Recent cases in which patent claims survived challenges under 35 U.S.C. § 101 provide lessons, albeit perhaps narrow ones, to both patent owners and defendants navigating the law of patent-eligibility after Alice Corp. v. CLS Bank. These lessons are perhaps not news: venue and procedural posture both matter, and unpredictability still reigns.
Perhaps least surprising of the three cases discussed in this post is Intellectual Ventures I LLC v. Canon Inc., 1-13-cv-00473 (D. Del. November 9, 2015). There, considering a spate of summary judgment motions, Judge Robinson declined to hold that claims of U.S. Patent No. 6,130,761 patent-ineligible. The defendant had argued that “the '761 patent is drawn to the idea of extracting digital data at a purportedly improved scan rate by implementing a mathematical relationship on a conventional scanner.” The court disagreed that the claims were directed to an abstract idea because they recited “steps including determining the parameters (which meet a certain mathematical formula) and applying parameters to operate a scanner,” but “such claims do not claim the mathematical formula nor do they seek to simply ‘implement’ such a formula.” Further, the claims were not pre-empting because there were many other possible relationships among claimed elements besides those in the formula.
Proving that sometimes reputations are deserved, in Advanced Marketing Systems, LLC v. CVS Pharmacy, Inc., No. 6-15-cv-00134 (E.D. Tex., November 19, 2015), a magistrate judge in the Eastern District of Texas denied (without prejudice) a motion for judgment on the pleadings brought under FRCP 12(c). U.S. Patent Nos. 8,219,445, 8,370,199, and 8,538,805 included similar claims directed to, for example, a “discount vehicle for use with a data processing system for tracking and processing a plurality of in-store discounts to potential purchasers of plural products during the checkout process.” Although recognizing “that, under certain circumstances, a determination of patent eligibility under § 101 may be made at the pleading stage,” the court thought that the patent-eligibility question in this case was best deferred until after claim construction. The defendants hurt themselves by arguing that some claims were invalid under the printed matter doctrine, leading the court to say that claim construction was required to determine whether the claims did in fact encompass printed matter. Further, the court said that claims recited “physical structures,” although other courts might have called these physical structures generic computer equipment.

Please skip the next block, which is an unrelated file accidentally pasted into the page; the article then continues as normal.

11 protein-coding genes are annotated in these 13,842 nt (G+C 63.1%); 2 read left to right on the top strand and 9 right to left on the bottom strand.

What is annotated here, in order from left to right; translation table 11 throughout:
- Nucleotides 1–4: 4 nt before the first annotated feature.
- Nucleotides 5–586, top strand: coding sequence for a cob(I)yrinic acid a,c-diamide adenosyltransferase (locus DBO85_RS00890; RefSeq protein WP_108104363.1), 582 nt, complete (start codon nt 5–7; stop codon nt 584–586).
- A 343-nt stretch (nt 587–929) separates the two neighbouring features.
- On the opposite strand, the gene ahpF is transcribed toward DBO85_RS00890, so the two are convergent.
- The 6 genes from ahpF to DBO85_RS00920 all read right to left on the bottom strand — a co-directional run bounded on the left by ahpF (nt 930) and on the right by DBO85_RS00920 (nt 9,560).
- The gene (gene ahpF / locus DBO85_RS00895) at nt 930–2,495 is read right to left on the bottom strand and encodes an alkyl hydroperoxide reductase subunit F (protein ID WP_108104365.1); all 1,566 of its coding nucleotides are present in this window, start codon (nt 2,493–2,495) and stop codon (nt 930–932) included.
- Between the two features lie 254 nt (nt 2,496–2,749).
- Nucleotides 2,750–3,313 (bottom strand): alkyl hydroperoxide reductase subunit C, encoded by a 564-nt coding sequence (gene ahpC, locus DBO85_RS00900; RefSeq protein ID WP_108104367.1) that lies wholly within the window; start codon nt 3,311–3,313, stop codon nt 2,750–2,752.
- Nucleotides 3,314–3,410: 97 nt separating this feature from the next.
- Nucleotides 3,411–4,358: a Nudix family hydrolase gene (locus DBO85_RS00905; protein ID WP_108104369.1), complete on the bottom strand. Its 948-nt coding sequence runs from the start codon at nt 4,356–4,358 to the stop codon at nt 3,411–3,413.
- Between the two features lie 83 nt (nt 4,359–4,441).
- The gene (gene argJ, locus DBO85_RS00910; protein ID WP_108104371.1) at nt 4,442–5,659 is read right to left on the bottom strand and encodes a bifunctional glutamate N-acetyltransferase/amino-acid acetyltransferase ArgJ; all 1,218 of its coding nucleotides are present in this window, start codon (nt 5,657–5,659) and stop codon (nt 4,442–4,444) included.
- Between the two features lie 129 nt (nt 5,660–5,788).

Another recent case included a denial of a post-trial motion to find claims of U.S. Patent No. 6,154,844 patent-ineligible. Finjan, Inc. v. Blue Coat Systems, Inc., No. 5-13-cv-03999 (N.D. Cal. November 20, 2015). The ’844 patent, one of five patents-in-suit that a jury found were infringed, recited, in representative claim 1.
1. A method comprising:
receiving by an inspector a Downloadable;
generating by the inspector a first Downloadable security profile that identifies suspicious code in the received Downloadable; and
linking by the inspector the first Downloadable security profile to the Downloadable before a web server makes the Downloadable available to web clients.
The defendant argued that the claim was “directed to the abstract idea of ‘receiving’ a downloadable, ‘generating’ information, and then ‘linking’ the downloadable and generated information.” However, the court was persuaded by the USPTO’s “2014 Interim Guidance on Patent Subject Matter Eligibility,” which included a “hypothetical claim [that] covers ‘receiving an electronic communication,’ ‘storing the communication,’ and ‘extracting…malicious code from the electronic communication to create a sanitized electronic communication.’” This claim, like the USPTO’s example, was “necessarily rooted in computer technology.” And the claims here were not so broad as to be preemptive: “there are many possible ways and unclaimed alternatives to malware protection.”